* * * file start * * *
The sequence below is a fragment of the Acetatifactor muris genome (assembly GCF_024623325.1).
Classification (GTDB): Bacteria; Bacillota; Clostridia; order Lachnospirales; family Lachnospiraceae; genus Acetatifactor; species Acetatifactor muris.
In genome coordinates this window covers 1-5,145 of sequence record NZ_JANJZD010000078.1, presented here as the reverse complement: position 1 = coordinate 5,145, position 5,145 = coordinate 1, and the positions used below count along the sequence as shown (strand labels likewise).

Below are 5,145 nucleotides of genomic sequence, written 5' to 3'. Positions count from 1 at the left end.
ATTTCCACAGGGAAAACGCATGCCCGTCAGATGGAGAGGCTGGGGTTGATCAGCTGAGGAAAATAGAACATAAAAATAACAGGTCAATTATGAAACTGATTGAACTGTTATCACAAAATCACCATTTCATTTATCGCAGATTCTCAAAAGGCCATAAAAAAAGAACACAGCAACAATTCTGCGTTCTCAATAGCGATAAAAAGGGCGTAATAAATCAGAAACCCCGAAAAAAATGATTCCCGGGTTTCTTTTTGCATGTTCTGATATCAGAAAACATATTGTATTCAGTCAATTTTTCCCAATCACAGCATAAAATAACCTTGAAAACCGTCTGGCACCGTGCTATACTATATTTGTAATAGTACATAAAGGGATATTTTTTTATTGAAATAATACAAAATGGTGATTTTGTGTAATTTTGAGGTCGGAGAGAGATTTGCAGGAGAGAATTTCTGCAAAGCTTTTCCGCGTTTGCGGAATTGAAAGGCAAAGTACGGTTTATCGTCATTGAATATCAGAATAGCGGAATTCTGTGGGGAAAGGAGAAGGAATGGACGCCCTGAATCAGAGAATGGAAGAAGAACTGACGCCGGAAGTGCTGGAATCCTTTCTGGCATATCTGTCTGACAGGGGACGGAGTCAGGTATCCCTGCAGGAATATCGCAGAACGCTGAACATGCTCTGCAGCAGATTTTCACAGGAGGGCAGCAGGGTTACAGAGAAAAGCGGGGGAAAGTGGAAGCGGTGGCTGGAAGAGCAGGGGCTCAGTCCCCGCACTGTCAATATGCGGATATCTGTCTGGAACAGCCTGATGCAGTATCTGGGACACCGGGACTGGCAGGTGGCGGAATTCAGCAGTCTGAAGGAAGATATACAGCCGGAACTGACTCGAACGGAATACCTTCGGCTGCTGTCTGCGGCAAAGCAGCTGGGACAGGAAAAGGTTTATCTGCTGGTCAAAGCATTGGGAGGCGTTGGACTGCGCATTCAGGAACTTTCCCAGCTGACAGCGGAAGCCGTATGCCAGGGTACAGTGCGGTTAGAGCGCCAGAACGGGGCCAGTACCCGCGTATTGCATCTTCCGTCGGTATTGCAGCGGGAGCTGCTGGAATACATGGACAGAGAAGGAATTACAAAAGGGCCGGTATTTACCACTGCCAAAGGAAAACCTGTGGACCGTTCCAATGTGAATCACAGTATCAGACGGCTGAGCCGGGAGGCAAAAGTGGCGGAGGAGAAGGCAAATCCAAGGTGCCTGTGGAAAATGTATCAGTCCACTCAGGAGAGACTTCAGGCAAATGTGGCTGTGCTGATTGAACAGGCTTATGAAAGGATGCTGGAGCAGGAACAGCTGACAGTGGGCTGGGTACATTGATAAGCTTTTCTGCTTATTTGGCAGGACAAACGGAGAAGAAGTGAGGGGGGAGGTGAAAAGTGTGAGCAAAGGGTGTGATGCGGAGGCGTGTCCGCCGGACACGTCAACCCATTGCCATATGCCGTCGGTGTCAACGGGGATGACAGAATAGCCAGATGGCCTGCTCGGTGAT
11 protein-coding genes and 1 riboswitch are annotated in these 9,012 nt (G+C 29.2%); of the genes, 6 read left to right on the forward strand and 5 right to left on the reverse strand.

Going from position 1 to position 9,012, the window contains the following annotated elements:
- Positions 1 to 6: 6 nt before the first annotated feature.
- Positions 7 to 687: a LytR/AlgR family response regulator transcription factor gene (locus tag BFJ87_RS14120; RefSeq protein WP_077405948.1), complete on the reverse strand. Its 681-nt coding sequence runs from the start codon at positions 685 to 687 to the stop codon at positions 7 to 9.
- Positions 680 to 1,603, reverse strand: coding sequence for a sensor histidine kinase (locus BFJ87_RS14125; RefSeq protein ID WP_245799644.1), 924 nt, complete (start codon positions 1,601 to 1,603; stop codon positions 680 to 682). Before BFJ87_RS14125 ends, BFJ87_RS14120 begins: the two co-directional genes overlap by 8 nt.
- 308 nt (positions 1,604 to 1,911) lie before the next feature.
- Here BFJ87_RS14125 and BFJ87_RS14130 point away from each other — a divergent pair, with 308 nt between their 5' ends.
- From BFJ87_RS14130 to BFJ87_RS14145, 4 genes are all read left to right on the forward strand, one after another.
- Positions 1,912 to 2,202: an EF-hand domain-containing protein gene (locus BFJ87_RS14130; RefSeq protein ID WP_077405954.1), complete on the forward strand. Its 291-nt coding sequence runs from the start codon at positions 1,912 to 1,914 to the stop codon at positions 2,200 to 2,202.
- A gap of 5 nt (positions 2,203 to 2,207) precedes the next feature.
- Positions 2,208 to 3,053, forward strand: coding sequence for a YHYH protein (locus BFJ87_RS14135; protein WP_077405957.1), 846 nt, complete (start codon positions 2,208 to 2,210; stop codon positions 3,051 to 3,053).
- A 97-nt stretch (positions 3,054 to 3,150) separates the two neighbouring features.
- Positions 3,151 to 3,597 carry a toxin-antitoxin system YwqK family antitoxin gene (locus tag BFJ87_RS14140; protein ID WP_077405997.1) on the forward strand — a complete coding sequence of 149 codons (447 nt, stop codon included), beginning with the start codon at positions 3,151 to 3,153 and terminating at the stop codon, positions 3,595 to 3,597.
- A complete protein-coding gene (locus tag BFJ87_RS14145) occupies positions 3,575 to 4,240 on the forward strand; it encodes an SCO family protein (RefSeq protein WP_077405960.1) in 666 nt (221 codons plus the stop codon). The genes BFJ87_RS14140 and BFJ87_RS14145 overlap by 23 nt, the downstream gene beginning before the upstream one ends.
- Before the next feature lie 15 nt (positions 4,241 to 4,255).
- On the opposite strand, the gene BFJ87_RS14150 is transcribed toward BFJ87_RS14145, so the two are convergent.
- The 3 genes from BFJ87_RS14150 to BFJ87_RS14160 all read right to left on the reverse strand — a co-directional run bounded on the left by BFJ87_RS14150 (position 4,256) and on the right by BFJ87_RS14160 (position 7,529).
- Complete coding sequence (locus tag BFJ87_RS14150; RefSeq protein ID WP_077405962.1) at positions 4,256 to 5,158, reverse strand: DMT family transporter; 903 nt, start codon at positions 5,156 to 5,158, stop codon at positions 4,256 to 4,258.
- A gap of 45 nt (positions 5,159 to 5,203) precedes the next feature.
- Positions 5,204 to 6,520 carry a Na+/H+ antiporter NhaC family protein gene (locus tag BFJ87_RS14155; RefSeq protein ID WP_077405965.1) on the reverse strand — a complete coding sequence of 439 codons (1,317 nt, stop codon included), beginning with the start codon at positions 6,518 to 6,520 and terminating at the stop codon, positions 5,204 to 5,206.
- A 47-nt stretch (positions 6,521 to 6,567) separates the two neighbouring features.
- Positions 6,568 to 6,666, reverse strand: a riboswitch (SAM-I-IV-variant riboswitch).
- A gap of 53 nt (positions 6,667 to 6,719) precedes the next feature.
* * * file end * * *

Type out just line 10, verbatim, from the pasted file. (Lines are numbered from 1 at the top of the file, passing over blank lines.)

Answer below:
- Positions 680 to 1,603, reverse strand: coding sequence for a sensor histidine kinase (locus BFJ87_RS14125; RefSeq protein ID WP_245799644.1), 924 nt, complete (start codon positions 1,601 to 1,603; stop codon positions 680 to 682). Before BFJ87_RS14125 ends, BFJ87_RS14120 begins: the two co-directional genes overlap by 8 nt.